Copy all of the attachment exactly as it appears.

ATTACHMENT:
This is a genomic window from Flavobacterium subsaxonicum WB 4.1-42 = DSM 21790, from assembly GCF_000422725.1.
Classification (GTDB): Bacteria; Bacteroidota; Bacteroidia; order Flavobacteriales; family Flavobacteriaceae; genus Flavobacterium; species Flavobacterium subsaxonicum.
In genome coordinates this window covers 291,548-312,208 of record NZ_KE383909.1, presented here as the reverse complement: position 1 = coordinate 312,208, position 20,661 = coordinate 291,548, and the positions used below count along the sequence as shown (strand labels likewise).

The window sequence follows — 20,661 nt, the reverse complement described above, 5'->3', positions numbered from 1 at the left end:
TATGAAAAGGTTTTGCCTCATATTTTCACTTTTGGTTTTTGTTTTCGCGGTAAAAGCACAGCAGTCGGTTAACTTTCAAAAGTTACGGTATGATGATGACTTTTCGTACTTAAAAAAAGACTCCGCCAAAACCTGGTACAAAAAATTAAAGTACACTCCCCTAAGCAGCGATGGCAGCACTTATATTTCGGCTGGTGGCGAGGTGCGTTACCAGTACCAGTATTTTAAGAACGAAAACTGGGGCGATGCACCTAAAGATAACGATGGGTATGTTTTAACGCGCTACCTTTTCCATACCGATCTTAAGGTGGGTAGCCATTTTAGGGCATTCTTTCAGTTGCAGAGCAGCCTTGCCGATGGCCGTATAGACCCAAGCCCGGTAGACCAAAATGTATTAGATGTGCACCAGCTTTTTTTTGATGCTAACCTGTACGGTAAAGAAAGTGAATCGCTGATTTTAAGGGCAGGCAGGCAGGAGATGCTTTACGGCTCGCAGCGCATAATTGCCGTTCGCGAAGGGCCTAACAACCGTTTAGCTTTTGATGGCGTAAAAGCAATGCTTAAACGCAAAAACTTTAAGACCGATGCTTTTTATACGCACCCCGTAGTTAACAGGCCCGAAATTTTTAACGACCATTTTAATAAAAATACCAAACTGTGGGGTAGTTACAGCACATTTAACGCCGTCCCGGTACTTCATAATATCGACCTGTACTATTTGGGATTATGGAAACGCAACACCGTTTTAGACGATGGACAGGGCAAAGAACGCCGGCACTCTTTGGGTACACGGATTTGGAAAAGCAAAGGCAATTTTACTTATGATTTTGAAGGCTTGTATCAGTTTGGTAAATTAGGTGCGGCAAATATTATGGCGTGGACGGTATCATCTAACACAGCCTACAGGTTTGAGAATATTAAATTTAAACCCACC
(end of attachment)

This is a genomic window from Flavobacterium subsaxonicum WB 4.1-42 = DSM 21790, from assembly GCF_000422725.1.
Classification (GTDB): Bacteria; Bacteroidota; Bacteroidia; order Flavobacteriales; family Flavobacteriaceae; genus Flavobacterium; species Flavobacterium subsaxonicum.
In genome coordinates this window covers 291,548-312,208 of record NZ_KE383909.1, presented here as the reverse complement: position 1 = coordinate 312,208, position 20,661 = coordinate 291,548, and the positions used below count along the sequence as shown (strand labels likewise).

The window sequence follows — 20,661 nt, the reverse complement described above, 5'->3', positions numbered from 1 at the left end:
TATGAAAAGGTTTTGCCTCATATTTTCACTTTTGGTTTTTGTTTTCGCGGTAAAAGCACAGCAGTCGGTTAACTTTCAAAAGTTACGGTATGATGATGACTTTTCGTACTTAAAAAAAGACTCCGCCAAAACCTGGTACAAAAAATTAAAGTACACTCCCCTAAGCAGCGATGGCAGCACTTATATTTCGGCTGGTGGCGAGGTGCGTTACCAGTACCAGTATTTTAAGAACGAAAACTGGGGCGATGCACCTAAAGATAACGATGGGTATGTTTTAACGCGCTACCTTTTCCATACCGATCTTAAGGTGGGTAGCCATTTTAGGGCATTCTTTCAGTTGCAGAGCAGCCTTGCCGATGGCCGTATAGACCCAAGCCCGGTAGACCAAAATGTATTAGATGTGCACCAGCTTTTTTTTGATGCTAACCTGTACGGTAAAGAAAGTGAATCGCTGATTTTAAGGGCAGGCAGGCAGGAGATGCTTTACGGCTCGCAGCGCATAATTGCCGTTCGCGAAGGGCCTAACAACCGTTTAGCTTTTGATGGCGTAAAAGCAATGCTTAAACGCAAAAACTTTAAGACCGATGCTTTTTATACGCACCCCGTAGTTAACAGGCCCGAAATTTTTAACGACCATTTTAATAAAAATACCAAACTGTGGGGTAGTTACAGCACATTTAACGCCGTCCCGGTACTTCATAATATCGACCTGTACTATTTGGGATTATGGAAACGCAACACCGTTTTAGACGATGGACAGGGCAAAGAACGCCGGCACTCTTTGGGTACACGGATTTGGAAAAGCAAAGGCAATTTTACTTATGATTTTGAAGGCTTGTATCAGTTTGGTAAATTAGGTGCGGCAAATATTATGGCGTGGACGGTATCATCTAACACAGCCTACAGGTTTGAGAATATTAAATTTAAACCCACC